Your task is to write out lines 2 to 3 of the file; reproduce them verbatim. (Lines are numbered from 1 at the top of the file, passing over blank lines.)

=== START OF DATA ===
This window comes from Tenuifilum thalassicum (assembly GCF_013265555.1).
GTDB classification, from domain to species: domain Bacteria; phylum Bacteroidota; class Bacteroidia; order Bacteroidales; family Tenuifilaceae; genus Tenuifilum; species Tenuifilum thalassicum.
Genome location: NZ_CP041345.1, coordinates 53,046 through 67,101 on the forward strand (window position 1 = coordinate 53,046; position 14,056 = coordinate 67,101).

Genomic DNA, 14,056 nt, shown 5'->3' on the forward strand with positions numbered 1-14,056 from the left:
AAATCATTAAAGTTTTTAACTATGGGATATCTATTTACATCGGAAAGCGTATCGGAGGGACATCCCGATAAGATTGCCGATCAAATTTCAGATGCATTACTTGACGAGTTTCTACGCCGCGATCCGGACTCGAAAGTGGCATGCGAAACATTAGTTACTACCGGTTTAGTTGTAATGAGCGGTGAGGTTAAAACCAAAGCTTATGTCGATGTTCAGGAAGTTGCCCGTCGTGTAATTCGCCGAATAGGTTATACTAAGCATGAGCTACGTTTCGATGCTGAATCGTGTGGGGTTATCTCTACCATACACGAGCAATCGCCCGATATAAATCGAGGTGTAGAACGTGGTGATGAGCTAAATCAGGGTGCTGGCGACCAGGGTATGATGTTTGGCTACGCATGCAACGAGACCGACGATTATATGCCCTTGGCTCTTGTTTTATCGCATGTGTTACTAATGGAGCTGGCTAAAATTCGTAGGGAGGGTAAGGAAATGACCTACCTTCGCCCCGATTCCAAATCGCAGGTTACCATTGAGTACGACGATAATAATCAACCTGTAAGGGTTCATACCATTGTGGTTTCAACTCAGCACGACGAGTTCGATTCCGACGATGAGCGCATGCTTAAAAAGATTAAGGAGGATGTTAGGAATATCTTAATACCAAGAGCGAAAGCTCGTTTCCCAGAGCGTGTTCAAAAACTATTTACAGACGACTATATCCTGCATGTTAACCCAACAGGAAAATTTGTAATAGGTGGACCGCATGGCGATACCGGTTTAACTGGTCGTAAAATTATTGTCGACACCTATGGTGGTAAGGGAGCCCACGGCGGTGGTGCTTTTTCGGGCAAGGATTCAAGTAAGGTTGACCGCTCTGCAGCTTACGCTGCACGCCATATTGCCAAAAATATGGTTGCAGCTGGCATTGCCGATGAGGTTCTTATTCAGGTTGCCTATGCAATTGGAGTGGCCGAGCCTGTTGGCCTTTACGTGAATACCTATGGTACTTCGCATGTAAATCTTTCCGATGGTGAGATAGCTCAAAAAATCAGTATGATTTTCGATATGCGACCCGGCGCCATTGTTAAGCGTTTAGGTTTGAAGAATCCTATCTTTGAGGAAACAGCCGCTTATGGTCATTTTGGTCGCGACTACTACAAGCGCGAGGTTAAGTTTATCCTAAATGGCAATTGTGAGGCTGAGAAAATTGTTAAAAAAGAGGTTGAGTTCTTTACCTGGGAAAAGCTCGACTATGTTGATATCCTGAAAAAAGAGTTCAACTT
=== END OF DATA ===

GTDB classification, from domain to species: domain Bacteria; phylum Bacteroidota; class Bacteroidia; order Bacteroidales; family Tenuifilaceae; genus Tenuifilum; species Tenuifilum thalassicum.
Genome location: NZ_CP041345.1, coordinates 53,046 through 67,101 on the forward strand (window position 1 = coordinate 53,046; position 14,056 = coordinate 67,101).